June 18, 2006
June 18, 2006
June 21, 2006
11.253.1 - 11.253.10
Assessment of Shortfall: A Board Game on Environmental Decisionmaking Abstract
Significant disparities in the learning styles of millennial students (students born after 1980) and those of their instructors have been documented. Shortfall is a board game designed to raise awareness of the concept of environmental decisionmaking in the supply chain. The project explores the hypothesis that millennial engineering students approach learning in a communal, active manner using trial and error approaches. Results of this pilot exploratory project suggest that engineering students are able to learn new information in a collaborative game approach, which impacts their confidence and self-awareness of their knowledge base.
The goal and challenge of the board game entitled Shortfall is for students to learn to maximize profit with an increased awareness of environmental impact. The objectives of the game are to foster better understanding of these issues and to encourage potential future industry leaders to make these practices part of every day planning. The auto industry represents excellent opportunities to investigate the relationships among design considerations, supply chain management, environmental issues, research and development, and profitability. The original idea for the game was developed through a MS thesis1 as part of an integrated research/ education plan for NSF supported work. Classroom exploration of the tradeoffs in the triple bottom line (economic, environmental and social performance) is most often limited to traditional lectures and descriptions of case studies. Instead of using a lecture format for green manufacturing, we tested and evaluated the potential for successful learning outcomes through participative group game play, cooperation and communication. The supply chain is simplified, but allows students to experience the ramification of materials processing decisions, i.e., technological solutions on the triple bottom line through an educational format designed to appeal to the generation labeled as millennial.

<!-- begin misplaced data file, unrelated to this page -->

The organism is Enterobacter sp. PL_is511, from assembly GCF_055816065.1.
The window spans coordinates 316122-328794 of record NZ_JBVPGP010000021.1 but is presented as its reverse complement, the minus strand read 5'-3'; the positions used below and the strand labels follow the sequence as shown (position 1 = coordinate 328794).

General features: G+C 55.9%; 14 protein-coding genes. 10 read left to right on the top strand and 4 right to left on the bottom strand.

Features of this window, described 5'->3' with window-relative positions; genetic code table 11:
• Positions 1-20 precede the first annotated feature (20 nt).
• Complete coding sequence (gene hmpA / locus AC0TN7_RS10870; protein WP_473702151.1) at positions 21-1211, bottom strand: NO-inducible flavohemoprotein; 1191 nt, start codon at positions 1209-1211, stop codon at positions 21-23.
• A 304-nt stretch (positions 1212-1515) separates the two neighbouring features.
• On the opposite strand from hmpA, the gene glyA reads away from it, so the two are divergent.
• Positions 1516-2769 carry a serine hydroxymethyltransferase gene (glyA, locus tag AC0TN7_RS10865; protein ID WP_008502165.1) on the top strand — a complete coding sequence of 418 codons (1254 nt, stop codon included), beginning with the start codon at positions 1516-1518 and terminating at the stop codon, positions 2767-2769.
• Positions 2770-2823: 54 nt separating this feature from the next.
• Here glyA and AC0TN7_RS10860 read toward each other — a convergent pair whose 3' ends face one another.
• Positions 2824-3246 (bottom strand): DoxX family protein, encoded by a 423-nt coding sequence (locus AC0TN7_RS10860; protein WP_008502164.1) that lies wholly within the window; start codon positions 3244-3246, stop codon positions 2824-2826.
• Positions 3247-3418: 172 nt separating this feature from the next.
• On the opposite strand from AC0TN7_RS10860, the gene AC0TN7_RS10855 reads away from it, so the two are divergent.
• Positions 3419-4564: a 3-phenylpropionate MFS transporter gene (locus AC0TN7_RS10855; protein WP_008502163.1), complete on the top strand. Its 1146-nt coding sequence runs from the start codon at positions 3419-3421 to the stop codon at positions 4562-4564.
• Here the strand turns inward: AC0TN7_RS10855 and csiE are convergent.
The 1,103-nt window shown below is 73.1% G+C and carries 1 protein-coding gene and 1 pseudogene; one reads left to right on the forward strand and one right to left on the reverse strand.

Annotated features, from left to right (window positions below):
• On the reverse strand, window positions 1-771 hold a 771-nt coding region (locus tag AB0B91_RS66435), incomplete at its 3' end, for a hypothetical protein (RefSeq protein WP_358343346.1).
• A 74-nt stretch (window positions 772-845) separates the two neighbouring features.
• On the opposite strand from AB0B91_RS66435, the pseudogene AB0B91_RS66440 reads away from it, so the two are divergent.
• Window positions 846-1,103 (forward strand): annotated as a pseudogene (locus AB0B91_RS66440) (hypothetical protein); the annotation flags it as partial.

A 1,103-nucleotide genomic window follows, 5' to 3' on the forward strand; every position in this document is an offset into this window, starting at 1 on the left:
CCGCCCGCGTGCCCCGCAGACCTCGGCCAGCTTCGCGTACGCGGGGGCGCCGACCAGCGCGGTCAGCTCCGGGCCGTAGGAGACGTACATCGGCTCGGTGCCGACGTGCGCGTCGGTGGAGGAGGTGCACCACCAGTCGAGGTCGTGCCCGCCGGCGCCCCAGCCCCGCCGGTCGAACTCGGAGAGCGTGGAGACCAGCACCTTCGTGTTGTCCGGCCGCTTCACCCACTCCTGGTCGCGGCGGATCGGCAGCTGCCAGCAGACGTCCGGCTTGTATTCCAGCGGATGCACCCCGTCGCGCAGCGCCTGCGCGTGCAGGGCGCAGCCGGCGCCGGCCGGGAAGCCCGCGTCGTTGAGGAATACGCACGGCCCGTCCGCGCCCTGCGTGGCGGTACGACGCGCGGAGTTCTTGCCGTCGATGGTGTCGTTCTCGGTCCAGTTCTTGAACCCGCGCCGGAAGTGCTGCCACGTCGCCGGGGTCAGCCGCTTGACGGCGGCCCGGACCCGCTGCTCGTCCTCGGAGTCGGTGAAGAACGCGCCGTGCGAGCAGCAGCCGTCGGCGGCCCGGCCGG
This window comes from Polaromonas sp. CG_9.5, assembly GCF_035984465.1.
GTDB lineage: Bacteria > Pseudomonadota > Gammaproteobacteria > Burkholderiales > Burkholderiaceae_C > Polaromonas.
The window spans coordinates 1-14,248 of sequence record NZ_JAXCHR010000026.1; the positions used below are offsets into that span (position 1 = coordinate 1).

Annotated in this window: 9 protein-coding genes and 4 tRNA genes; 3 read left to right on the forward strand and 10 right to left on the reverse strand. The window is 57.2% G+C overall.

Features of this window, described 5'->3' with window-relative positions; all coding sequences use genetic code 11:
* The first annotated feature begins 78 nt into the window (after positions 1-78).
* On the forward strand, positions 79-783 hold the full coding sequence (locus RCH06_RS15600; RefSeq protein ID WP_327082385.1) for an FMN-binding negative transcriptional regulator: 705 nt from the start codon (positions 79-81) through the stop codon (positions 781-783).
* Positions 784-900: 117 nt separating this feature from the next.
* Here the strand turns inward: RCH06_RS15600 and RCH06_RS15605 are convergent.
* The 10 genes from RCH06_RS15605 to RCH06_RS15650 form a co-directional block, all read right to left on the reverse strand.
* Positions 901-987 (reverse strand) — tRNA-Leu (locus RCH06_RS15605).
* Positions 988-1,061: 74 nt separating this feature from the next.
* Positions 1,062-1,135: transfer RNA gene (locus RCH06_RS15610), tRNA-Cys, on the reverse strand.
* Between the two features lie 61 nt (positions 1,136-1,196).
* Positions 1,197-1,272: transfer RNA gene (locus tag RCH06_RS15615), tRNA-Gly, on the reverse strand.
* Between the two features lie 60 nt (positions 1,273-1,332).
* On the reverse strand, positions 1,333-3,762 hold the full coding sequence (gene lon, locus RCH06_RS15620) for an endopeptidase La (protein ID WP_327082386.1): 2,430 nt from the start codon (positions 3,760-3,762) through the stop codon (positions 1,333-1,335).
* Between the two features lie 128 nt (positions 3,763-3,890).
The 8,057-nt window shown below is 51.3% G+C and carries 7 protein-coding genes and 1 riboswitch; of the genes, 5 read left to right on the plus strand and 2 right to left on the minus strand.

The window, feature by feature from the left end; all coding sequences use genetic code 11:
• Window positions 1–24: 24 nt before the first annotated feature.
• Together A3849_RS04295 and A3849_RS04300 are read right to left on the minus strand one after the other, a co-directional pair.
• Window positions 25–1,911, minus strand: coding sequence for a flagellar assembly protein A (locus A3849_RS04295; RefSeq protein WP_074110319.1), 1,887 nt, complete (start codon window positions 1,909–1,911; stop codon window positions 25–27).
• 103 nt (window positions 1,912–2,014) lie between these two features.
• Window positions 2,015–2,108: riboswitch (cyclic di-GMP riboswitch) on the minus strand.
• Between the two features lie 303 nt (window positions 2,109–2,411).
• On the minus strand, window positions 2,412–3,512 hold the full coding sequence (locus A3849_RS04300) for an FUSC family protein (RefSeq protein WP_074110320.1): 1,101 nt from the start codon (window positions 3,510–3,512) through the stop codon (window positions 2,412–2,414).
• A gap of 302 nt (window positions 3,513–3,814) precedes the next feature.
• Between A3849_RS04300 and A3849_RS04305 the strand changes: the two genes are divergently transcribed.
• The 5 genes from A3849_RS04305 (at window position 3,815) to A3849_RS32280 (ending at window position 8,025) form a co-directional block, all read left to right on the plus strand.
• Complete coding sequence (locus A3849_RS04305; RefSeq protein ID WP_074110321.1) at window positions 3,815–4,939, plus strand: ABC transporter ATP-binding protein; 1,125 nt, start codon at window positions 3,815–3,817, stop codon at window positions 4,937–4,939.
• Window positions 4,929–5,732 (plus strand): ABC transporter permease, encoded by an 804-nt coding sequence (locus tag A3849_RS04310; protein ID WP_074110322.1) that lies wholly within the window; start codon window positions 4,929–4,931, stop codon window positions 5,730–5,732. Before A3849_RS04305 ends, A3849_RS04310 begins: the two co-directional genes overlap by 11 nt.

The decision to use a game methodology reflected, in part, a response to the current educational concerns around the millennial generation of students and their impact on higher education2. The differences in learning styles of the millennial student are already having an impact on learning and teaching in higher education3-5. Given the technological context in which children are raised in the U.S., the standard lecture and textbook homework assignments may not be the best method for teaching and communicating new ideas. It is our belief that this game will encourage the exploration and adoption of new, more exploratory teaching techniques. The prospect that a learning tool of this nature will encourage entrepreneurial and interdisciplinary thinking presents significant opportunities for transformation of higher education. The strategy to use well- designed, challenging games for educational purposes may lead to new methods for teaching engineering design. These types of tools can stimulate students with alternative learning styles, and thus creating a more diverse work force.
In this pilot study, we explored the following research questions: Can millennial students learn by playing multiple iterations of a board game designed to meet their learning styles? Does playing the game actually teach them anything new? Students who played a very early board-
Qualters, D., & Isaacs, J., & Cullinane, T., & McDonald, A., & Laird, J. (2006, June), Assessment Of Shortfall: A Board Game On Environmental Decisionmaking Paper presented at 2006 Annual Conference & Exposition, Chicago, Illinois. https://peer.asee.org/713
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